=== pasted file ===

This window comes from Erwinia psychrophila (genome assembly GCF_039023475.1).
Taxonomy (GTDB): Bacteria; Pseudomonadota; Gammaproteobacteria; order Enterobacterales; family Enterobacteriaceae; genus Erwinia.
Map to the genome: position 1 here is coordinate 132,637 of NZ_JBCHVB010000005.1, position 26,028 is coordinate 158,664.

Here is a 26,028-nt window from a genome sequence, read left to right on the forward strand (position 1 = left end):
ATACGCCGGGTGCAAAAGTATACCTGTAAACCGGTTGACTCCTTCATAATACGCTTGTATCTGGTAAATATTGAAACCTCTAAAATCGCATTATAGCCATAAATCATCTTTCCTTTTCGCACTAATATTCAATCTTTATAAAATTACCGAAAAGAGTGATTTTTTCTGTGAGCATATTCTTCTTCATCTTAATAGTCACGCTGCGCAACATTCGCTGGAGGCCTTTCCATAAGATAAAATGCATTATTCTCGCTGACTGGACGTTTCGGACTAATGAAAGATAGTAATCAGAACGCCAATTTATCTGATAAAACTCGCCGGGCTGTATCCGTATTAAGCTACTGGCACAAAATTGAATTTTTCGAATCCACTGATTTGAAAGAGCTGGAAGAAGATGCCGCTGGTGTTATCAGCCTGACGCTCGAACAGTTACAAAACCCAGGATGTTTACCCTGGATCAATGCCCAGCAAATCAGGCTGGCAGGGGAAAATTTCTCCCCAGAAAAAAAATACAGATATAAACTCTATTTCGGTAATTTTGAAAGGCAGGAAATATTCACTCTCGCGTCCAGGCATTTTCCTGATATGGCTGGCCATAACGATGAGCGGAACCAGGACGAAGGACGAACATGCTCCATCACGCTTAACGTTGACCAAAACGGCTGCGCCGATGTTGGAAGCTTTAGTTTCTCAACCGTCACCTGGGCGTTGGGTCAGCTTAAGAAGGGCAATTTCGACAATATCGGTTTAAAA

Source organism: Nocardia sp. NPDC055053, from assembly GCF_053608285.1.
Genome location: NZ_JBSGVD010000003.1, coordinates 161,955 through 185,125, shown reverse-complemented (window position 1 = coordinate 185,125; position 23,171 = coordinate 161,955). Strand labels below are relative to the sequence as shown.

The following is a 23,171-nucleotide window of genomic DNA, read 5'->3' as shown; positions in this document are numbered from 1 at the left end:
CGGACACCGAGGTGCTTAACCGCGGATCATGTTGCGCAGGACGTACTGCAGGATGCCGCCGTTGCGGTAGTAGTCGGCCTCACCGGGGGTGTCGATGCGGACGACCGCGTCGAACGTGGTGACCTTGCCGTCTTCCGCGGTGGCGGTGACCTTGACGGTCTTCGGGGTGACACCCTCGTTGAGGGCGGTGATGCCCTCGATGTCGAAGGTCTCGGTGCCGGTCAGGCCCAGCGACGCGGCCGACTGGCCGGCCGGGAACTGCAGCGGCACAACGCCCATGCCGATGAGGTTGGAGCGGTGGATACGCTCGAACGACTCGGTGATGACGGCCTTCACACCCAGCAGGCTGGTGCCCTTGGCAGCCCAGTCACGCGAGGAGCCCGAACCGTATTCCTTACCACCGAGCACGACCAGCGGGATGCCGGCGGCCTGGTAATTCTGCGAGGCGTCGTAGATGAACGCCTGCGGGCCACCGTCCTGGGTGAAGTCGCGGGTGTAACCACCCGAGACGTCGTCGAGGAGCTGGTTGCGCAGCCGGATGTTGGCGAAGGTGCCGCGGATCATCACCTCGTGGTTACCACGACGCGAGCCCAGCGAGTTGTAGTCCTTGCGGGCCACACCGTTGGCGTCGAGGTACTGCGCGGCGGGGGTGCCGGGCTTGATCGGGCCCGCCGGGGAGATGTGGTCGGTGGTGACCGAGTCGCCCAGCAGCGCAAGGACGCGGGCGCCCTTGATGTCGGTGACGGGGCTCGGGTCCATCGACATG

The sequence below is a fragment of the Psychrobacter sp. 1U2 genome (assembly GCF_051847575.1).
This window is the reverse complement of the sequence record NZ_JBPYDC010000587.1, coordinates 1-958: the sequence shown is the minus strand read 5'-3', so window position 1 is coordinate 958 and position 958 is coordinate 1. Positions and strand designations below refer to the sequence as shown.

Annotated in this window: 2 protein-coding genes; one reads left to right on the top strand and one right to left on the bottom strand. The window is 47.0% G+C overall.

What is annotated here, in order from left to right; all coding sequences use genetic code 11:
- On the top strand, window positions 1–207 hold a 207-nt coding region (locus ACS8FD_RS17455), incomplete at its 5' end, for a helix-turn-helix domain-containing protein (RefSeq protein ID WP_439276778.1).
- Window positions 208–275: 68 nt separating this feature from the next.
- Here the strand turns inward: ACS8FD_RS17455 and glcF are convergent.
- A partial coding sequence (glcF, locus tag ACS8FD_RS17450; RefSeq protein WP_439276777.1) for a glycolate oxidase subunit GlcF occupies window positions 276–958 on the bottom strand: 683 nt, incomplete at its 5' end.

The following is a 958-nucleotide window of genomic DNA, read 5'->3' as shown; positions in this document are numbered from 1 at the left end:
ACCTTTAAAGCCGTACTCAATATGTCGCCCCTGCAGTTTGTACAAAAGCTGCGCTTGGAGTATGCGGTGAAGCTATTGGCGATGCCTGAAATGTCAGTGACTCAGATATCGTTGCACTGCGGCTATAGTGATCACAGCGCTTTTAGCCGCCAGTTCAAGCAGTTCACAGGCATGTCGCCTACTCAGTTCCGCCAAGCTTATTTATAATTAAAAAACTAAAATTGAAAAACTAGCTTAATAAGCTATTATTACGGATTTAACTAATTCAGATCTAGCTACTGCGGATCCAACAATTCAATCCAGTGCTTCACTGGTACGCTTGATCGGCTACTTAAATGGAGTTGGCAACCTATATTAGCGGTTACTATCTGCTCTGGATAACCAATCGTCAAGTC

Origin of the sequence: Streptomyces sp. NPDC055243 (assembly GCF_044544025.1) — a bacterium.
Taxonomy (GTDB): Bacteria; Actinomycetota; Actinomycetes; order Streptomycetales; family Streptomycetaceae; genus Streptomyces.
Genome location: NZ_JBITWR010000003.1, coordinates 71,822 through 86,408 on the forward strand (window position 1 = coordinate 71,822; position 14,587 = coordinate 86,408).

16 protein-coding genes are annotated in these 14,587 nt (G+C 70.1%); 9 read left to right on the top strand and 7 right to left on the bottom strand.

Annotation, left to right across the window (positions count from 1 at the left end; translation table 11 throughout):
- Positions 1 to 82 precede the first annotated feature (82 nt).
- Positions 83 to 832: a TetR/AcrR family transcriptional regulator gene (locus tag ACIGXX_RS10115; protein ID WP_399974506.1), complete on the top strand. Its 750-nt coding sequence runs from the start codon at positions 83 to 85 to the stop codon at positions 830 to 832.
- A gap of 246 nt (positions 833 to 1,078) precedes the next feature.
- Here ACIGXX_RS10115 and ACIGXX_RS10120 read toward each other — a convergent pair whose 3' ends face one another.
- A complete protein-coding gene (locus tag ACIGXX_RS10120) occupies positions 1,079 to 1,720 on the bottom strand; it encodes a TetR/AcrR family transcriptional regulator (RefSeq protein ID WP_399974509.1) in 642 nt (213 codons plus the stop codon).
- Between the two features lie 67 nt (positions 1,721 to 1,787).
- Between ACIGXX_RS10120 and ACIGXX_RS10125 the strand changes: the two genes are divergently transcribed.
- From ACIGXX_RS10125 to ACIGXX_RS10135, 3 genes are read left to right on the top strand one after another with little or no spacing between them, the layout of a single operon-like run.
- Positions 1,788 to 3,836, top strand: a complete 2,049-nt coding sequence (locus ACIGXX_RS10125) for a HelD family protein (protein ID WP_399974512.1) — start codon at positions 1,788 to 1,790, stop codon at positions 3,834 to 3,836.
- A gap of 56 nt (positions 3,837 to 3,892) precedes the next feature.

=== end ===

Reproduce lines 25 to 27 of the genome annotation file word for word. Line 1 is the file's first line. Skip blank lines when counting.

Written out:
- Positions 1 to 82 precede the first annotated feature (82 nt).
- Positions 83 to 832: a TetR/AcrR family transcriptional regulator gene (locus tag ACIGXX_RS10115; protein ID WP_399974506.1), complete on the top strand. Its 750-nt coding sequence runs from the start codon at positions 83 to 85 to the stop codon at positions 830 to 832.
- A gap of 246 nt (positions 833 to 1,078) precedes the next feature.